Page 45 Mercenaries of Gor
It seems likely that right would be on both sides. This is the anti-compass view point in a nutshell. It suggests that there are many different ways to reach your destination, and it really does not matter all that much which one you chose.
This is the lesson that I learned when I was a compass man for an Infantry unit. As soon as the azimuth pointed to a direction that was hard, this was the time when people would begin to argue the merits of a “different way to reach your destination.” I came to understand that the arguments to embark on one of those 359 other directions and abandon the azimuth were really excuses and justifications designed to cover up weakness and laziness.
It is important to remember when trying to understand this concept, that 99% of our decisions do not require the use of this “Compass.” There is no “right” thing to chose for dinner tonight, or “right” time to go to bed. Almost everything is an individual choice and people have a tremendous amount of freedom The secret is to identify that 1% and then take out your compass, hold it steady, find the azimuth pointing to truth and reality, and follow it no matter how hard or inconvenient it might be.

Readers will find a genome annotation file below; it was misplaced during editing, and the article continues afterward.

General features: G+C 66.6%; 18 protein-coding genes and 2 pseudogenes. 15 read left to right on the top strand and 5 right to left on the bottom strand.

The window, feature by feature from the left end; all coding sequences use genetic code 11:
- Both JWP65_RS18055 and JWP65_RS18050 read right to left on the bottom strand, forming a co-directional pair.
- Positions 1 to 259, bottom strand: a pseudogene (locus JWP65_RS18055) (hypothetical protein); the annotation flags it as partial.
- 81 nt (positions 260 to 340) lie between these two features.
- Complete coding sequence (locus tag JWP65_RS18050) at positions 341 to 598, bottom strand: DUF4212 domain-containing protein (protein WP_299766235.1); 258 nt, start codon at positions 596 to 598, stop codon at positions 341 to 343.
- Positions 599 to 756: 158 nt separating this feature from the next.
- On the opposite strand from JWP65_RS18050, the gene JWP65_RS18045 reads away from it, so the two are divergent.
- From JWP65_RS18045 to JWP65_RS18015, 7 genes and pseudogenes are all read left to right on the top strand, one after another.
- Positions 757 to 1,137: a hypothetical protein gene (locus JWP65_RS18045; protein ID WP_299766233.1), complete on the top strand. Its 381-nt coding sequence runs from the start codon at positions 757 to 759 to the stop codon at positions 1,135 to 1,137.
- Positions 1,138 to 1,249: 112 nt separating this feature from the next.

In a recent seminar, we talked about the “ad hominem” problem. That was judging the merits of a thing based on the people involved and our opinion of them, rather than on the rightness or wrongness of the thing itself. This is also the reason, I have consistently bashed the idea of intersectionality and victimization. They are the ultimate ad hominem argument. They give us more moral standing and make us more “right” based on our skin color, or religion, or gender, or any other number of factors that have no relationship to truth or reality.
Truth. Reality. Right. I have come to feel that the core Gorean experience is always about a search for truth, and an acceptance of reality, and a fanatical devotion to finding and doing what is right.
This is why it is so important not to dilute Second Life Gor with the baggage that is destroying the moral fiber of Earth culture. If we are going to get anything at all from our time here, it is important that we do it right. Most of the time we do “do it right.” It is always easy to follow an azimuth over level and open ground. In our role play, and in our structure and behavior, we create a version of Gor, the Counter Earth and it is usually done very nicely.